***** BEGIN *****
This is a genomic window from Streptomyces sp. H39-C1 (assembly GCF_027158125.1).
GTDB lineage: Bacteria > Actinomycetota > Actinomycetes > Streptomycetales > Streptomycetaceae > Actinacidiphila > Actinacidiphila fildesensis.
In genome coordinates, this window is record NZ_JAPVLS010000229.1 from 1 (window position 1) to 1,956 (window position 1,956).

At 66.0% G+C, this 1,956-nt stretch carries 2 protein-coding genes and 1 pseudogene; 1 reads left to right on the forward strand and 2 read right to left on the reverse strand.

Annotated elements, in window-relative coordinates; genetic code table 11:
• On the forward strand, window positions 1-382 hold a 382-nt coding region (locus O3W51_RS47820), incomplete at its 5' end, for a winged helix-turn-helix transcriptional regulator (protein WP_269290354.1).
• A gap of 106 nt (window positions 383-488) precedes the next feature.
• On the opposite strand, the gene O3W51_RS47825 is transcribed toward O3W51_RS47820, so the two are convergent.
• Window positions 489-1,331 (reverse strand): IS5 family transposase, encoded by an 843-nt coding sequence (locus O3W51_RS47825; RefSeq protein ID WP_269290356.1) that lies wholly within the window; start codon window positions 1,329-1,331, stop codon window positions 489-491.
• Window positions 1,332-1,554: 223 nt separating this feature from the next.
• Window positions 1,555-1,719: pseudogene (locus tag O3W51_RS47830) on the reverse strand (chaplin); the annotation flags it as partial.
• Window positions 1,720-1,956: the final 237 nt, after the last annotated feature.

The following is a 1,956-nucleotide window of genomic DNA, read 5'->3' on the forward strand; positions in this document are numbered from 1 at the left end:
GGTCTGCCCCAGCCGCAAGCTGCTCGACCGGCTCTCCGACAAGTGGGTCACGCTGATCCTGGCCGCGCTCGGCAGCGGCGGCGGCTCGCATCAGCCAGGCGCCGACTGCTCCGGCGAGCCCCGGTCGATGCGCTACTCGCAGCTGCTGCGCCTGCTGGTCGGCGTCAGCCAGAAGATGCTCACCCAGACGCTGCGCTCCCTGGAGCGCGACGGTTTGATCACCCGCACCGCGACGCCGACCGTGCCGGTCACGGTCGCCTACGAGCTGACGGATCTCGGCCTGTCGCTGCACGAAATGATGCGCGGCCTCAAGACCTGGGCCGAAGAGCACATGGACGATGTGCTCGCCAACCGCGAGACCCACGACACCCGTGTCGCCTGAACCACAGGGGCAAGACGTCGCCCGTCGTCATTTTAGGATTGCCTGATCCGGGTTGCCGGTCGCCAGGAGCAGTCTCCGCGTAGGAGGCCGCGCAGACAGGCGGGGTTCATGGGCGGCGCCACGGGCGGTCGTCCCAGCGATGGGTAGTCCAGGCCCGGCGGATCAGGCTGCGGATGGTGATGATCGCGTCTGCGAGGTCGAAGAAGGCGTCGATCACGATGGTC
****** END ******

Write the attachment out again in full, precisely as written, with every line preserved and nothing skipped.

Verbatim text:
This is a genomic window from Streptomyces sp. H39-C1 (assembly GCF_027158125.1).
GTDB lineage: Bacteria > Actinomycetota > Actinomycetes > Streptomycetales > Streptomycetaceae > Actinacidiphila > Actinacidiphila fildesensis.
In genome coordinates, this window is record NZ_JAPVLS010000229.1 from 1 (window position 1) to 1,956 (window position 1,956).

At 66.0% G+C, this 1,956-nt stretch carries 2 protein-coding genes and 1 pseudogene; 1 reads left to right on the forward strand and 2 read right to left on the reverse strand.

Annotated elements, in window-relative coordinates; genetic code table 11:
• On the forward strand, window positions 1-382 hold a 382-nt coding region (locus O3W51_RS47820), incomplete at its 5' end, for a winged helix-turn-helix transcriptional regulator (protein WP_269290354.1).
• A gap of 106 nt (window positions 383-488) precedes the next feature.
• On the opposite strand, the gene O3W51_RS47825 is transcribed toward O3W51_RS47820, so the two are convergent.
• Window positions 489-1,331 (reverse strand): IS5 family transposase, encoded by an 843-nt coding sequence (locus O3W51_RS47825; RefSeq protein ID WP_269290356.1) that lies wholly within the window; start codon window positions 1,329-1,331, stop codon window positions 489-491.
• Window positions 1,332-1,554: 223 nt separating this feature from the next.
• Window positions 1,555-1,719: pseudogene (locus tag O3W51_RS47830) on the reverse strand (chaplin); the annotation flags it as partial.
• Window positions 1,720-1,956: the final 237 nt, after the last annotated feature.

The following is a 1,956-nucleotide window of genomic DNA, read 5'->3' on the forward strand; positions in this document are numbered from 1 at the left end:
GGTCTGCCCCAGCCGCAAGCTGCTCGACCGGCTCTCCGACAAGTGGGTCACGCTGATCCTGGCCGCGCTCGGCAGCGGCGGCGGCTCGCATCAGCCAGGCGCCGACTGCTCCGGCGAGCCCCGGTCGATGCGCTACTCGCAGCTGCTGCGCCTGCTGGTCGGCGTCAGCCAGAAGATGCTCACCCAGACGCTGCGCTCCCTGGAGCGCGACGGTTTGATCACCCGCACCGCGACGCCGACCGTGCCGGTCACGGTCGCCTACGAGCTGACGGATCTCGGCCTGTCGCTGCACGAAATGATGCGCGGCCTCAAGACCTGGGCCGAAGAGCACATGGACGATGTGCTCGCCAACCGCGAGACCCACGACACCCGTGTCGCCTGAACCACAGGGGCAAGACGTCGCCCGTCGTCATTTTAGGATTGCCTGATCCGGGTTGCCGGTCGCCAGGAGCAGTCTCCGCGTAGGAGGCCGCGCAGACAGGCGGGGTTCATGGGCGGCGCCACGGGCGGTCGTCCCAGCGATGGGTAGTCCAGGCCCGGCGGATCAGGCTGCGGATGGTGATGATCGCGTCTGCGAGGTCGAAGAAGGCGTCGATCACGATGGTC